Those invitations were handled by Facebook and sent to the invited recipient’s Facebook Messages inbox, but also to the Facebook user’s email address associated with their account. In many cases users choose to keep their email addresses private. DeVoss discovered, despite privacy settings set by Facebook members, he was able to gain access to any Facebook user’s email address whether he was Friends with them or not.
DeVoss found when he cancelled pending invitations to those invited to be Facebook Group Administrators there was a glitch. “While Facebook waits for the confirmation, the user is forwarded to a Page Roles tab that includes a button to cancel the request,” he said.
Next, he switched to Facebook’s mobile view of the Page Roles tab. Here DeVoss was able to view the full email addresses of anyone he wanted to cancel from becoming a Facebook Group Administrator.
“I noticed that when you clicked to cancel the administrator invitation on the mobile page, you were redirected to a page with the email address in the URL,” he said. “Now all you have to do is pluck the plaintext version of the confidential email address straight from the URL.”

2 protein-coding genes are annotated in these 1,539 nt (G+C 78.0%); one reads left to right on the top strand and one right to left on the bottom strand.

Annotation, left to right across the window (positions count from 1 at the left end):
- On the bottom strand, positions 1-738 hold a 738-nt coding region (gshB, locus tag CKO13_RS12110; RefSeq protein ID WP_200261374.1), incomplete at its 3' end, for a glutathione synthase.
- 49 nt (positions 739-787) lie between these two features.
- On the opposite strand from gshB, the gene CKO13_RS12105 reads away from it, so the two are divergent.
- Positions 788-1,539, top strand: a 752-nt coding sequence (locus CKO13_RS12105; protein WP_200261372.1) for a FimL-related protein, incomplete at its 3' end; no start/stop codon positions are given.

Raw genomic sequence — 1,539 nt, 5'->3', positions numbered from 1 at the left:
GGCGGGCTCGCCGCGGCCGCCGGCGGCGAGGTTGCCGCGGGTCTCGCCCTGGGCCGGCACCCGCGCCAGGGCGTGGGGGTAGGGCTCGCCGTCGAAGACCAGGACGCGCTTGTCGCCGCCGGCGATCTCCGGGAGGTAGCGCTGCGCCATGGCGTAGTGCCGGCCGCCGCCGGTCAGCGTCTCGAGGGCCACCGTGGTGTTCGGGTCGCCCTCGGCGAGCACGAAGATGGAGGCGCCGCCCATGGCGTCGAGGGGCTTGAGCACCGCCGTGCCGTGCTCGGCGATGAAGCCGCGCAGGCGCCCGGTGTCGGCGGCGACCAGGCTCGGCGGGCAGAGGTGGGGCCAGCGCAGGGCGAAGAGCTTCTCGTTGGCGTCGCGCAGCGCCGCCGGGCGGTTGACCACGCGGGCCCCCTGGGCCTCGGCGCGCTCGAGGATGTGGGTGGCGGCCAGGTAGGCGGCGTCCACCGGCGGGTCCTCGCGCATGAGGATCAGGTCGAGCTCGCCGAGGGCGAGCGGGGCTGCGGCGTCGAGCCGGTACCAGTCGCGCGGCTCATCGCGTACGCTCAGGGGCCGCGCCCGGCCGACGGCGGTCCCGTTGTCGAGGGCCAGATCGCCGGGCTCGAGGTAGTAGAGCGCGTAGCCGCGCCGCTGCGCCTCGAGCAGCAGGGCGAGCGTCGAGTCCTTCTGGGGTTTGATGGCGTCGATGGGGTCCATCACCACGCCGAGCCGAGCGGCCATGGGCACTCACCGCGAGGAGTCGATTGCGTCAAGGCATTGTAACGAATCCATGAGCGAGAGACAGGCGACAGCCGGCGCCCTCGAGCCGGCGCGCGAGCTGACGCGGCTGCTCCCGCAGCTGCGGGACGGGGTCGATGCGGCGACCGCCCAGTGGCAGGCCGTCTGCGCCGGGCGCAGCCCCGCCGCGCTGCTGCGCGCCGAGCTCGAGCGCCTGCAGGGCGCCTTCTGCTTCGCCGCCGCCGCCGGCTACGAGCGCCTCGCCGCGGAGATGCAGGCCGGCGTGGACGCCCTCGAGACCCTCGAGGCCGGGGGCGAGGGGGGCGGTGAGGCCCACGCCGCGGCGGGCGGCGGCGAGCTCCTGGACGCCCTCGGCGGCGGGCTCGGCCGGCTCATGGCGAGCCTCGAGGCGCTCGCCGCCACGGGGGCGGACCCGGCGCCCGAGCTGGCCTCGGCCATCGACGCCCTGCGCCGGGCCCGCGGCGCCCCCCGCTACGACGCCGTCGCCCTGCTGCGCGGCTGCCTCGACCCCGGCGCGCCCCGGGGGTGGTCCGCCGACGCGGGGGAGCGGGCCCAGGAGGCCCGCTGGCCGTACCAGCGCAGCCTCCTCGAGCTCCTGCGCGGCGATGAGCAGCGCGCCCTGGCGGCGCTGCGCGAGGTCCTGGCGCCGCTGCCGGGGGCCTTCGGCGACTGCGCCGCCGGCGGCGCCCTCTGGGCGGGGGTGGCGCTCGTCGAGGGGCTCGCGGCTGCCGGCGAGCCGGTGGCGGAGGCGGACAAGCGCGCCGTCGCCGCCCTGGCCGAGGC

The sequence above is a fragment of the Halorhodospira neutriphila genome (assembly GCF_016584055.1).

Facebook confirmed the hack and said it has no evidence the vulnerability was ever misused. Facebook said it has implemented a fix to prevent the issue from being exploited.
DeVoss, a software developer in Virginia, said this is the largest bug bounty payment he has ever earned. He told Threatpost he participates in a number of bug bounty programs including Yahoo’s and the Hack the Pentagon program.
For its part, in October Facebook announced it has paid out more than $5 million to 900 researchers in the five years since it implemented its bug bounty program. The company said it paid out $611,741 to 149 researchers in the first half of 2016 alone.
Facebook was one of the first websites to launch a bug program when it followed in the footsteps of both Mozilla and Google in August 2011. In February, the company paid $10,000 to a 10-year-old boy from Finland after he discovered an API bug in the image sharing app Instagram, which Facebook bought for $1B in 2012. The company awarded $15,000 to Anand Prakash in March for a bug allowed him to crack open any of Facebook’s 1.1 billion accounts using a rudimentary brute force password attack.